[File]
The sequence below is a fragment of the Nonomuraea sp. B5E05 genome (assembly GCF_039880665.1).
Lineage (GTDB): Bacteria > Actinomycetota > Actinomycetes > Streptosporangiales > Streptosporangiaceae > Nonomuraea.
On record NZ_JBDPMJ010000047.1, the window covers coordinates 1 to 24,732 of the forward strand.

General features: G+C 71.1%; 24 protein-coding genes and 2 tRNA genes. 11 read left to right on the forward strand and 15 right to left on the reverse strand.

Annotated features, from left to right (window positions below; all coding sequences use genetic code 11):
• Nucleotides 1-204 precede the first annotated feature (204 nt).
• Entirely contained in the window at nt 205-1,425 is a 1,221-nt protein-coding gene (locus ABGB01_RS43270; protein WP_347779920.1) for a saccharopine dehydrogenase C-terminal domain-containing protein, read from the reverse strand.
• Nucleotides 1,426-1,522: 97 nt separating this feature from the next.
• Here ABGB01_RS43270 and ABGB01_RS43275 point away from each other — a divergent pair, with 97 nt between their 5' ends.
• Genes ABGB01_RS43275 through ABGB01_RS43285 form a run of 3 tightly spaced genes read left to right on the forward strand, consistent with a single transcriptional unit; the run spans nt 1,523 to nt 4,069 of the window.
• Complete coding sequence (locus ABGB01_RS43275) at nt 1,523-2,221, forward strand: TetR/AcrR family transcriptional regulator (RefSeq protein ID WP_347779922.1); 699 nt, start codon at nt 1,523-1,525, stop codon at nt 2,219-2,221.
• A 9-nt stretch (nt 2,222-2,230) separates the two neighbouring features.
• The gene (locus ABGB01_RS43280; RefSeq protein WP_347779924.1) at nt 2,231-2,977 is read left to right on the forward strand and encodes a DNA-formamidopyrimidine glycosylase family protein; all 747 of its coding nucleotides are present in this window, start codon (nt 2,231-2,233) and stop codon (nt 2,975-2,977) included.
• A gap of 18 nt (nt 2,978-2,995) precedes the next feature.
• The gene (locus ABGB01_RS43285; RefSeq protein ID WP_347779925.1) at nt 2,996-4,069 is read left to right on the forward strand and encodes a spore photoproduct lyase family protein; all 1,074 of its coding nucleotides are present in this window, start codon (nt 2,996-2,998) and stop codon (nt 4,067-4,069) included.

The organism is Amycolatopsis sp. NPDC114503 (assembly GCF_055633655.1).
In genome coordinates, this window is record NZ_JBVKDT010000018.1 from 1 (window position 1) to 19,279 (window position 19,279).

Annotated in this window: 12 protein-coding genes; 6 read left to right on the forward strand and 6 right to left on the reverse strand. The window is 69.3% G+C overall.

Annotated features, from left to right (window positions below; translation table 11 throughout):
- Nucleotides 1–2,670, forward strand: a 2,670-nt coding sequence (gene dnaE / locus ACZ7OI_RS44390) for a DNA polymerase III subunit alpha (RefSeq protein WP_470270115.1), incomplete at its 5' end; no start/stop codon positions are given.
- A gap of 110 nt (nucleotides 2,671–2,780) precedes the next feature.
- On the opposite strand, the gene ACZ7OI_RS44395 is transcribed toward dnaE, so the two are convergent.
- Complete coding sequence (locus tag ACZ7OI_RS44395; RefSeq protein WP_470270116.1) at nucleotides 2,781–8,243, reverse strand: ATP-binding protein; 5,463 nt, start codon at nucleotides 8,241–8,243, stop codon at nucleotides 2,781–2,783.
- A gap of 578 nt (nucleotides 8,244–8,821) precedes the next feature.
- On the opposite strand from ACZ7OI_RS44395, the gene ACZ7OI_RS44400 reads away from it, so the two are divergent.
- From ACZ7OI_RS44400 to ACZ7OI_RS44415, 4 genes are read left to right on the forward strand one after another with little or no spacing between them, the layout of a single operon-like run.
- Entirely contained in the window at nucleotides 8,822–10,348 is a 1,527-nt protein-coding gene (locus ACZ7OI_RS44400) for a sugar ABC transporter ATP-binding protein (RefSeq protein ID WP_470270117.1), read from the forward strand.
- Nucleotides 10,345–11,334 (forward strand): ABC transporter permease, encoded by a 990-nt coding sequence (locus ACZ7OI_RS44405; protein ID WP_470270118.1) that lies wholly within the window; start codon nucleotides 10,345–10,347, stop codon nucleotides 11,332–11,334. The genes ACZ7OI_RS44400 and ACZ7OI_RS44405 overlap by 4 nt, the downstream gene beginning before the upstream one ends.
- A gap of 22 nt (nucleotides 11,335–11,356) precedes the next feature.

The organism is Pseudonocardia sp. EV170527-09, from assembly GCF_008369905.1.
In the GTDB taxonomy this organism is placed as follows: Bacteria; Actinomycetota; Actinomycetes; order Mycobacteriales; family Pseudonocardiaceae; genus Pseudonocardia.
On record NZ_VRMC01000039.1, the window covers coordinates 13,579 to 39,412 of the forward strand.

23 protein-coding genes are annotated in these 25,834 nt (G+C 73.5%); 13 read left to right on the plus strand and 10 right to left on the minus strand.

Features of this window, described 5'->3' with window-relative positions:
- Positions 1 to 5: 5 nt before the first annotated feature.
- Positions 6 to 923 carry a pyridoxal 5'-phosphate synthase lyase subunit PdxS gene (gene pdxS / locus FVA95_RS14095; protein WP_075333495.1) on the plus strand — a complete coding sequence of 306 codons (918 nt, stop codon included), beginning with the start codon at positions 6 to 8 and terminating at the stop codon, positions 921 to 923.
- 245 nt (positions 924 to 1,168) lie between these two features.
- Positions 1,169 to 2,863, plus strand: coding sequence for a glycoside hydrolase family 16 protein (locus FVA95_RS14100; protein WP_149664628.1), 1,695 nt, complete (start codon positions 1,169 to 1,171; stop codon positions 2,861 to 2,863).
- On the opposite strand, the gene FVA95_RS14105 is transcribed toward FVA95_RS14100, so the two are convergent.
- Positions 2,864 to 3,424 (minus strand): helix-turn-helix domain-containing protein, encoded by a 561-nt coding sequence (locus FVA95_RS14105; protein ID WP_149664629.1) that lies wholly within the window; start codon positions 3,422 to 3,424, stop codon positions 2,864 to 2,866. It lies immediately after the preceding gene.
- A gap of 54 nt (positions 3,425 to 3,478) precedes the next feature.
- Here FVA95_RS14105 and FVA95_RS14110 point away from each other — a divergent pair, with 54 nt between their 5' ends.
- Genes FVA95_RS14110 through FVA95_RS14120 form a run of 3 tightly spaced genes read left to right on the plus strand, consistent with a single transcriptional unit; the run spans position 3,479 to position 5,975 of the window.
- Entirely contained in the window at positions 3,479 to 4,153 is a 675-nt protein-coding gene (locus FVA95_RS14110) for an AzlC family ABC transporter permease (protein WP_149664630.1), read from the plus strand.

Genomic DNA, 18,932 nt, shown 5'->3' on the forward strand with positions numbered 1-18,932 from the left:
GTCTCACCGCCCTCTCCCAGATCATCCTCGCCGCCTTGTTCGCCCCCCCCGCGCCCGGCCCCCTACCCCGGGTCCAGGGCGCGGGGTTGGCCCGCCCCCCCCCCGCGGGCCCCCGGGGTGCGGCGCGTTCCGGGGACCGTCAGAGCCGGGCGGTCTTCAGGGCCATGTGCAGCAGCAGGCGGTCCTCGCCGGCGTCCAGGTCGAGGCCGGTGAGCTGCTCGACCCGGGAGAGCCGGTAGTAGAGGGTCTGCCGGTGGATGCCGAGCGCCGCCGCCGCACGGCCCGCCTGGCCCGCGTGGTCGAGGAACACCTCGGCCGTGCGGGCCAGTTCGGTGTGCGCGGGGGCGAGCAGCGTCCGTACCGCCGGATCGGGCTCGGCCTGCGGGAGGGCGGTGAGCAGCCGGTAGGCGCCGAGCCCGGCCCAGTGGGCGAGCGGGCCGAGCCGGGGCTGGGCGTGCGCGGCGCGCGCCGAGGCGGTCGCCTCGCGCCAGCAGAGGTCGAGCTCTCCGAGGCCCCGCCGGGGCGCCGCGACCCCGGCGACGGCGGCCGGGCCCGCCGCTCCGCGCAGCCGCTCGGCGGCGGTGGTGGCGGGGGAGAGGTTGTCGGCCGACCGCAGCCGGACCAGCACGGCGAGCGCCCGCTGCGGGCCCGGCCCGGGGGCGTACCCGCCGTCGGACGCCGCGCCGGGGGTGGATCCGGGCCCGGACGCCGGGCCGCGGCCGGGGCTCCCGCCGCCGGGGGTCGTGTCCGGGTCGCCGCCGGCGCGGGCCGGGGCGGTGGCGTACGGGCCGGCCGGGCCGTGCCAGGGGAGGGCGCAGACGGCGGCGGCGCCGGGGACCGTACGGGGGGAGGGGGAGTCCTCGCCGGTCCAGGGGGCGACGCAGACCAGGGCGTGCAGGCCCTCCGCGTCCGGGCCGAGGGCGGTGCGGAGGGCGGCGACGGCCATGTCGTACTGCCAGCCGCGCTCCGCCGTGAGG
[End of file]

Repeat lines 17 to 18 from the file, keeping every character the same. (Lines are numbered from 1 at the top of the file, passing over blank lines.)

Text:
In genome coordinates, this window is record NZ_JBVKDT010000018.1 from 1 (window position 1) to 19,279 (window position 19,279).

Annotated in this window: 12 protein-coding genes; 6 read left to right on the forward strand and 6 right to left on the reverse strand. The window is 69.3% G+C overall.